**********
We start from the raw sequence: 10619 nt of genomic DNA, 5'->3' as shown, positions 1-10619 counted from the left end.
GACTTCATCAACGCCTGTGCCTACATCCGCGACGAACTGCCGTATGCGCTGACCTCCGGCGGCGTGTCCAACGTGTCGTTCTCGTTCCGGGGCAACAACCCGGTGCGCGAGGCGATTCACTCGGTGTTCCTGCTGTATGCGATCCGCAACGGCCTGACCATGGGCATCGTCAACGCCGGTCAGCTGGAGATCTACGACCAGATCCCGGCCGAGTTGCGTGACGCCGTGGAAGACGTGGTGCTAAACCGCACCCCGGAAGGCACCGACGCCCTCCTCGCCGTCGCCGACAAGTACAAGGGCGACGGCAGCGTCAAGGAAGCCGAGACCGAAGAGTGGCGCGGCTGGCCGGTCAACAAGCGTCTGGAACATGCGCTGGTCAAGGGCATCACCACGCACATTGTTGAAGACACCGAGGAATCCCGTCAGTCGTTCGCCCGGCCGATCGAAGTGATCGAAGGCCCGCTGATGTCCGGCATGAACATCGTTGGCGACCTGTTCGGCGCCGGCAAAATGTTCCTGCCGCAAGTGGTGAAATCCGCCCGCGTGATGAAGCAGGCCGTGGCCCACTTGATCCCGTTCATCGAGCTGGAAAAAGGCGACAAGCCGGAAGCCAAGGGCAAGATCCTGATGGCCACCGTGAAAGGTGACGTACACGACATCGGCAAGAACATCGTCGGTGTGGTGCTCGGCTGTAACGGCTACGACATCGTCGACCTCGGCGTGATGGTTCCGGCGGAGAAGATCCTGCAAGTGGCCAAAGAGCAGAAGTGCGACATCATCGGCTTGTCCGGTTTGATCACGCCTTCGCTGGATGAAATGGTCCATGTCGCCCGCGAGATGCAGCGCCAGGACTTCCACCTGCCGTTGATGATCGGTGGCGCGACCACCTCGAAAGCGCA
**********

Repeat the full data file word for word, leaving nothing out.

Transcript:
We start from the raw sequence: 10619 nt of genomic DNA, 5'->3' as shown, positions 1-10619 counted from the left end.
GACTTCATCAACGCCTGTGCCTACATCCGCGACGAACTGCCGTATGCGCTGACCTCCGGCGGCGTGTCCAACGTGTCGTTCTCGTTCCGGGGCAACAACCCGGTGCGCGAGGCGATTCACTCGGTGTTCCTGCTGTATGCGATCCGCAACGGCCTGACCATGGGCATCGTCAACGCCGGTCAGCTGGAGATCTACGACCAGATCCCGGCCGAGTTGCGTGACGCCGTGGAAGACGTGGTGCTAAACCGCACCCCGGAAGGCACCGACGCCCTCCTCGCCGTCGCCGACAAGTACAAGGGCGACGGCAGCGTCAAGGAAGCCGAGACCGAAGAGTGGCGCGGCTGGCCGGTCAACAAGCGTCTGGAACATGCGCTGGTCAAGGGCATCACCACGCACATTGTTGAAGACACCGAGGAATCCCGTCAGTCGTTCGCCCGGCCGATCGAAGTGATCGAAGGCCCGCTGATGTCCGGCATGAACATCGTTGGCGACCTGTTCGGCGCCGGCAAAATGTTCCTGCCGCAAGTGGTGAAATCCGCCCGCGTGATGAAGCAGGCCGTGGCCCACTTGATCCCGTTCATCGAGCTGGAAAAAGGCGACAAGCCGGAAGCCAAGGGCAAGATCCTGATGGCCACCGTGAAAGGTGACGTACACGACATCGGCAAGAACATCGTCGGTGTGGTGCTCGGCTGTAACGGCTACGACATCGTCGACCTCGGCGTGATGGTTCCGGCGGAGAAGATCCTGCAAGTGGCCAAAGAGCAGAAGTGCGACATCATCGGCTTGTCCGGTTTGATCACGCCTTCGCTGGATGAAATGGTCCATGTCGCCCGCGAGATGCAGCGCCAGGACTTCCACCTGCCGTTGATGATCGGTGGCGCGACCACCTCGAAAGCGCA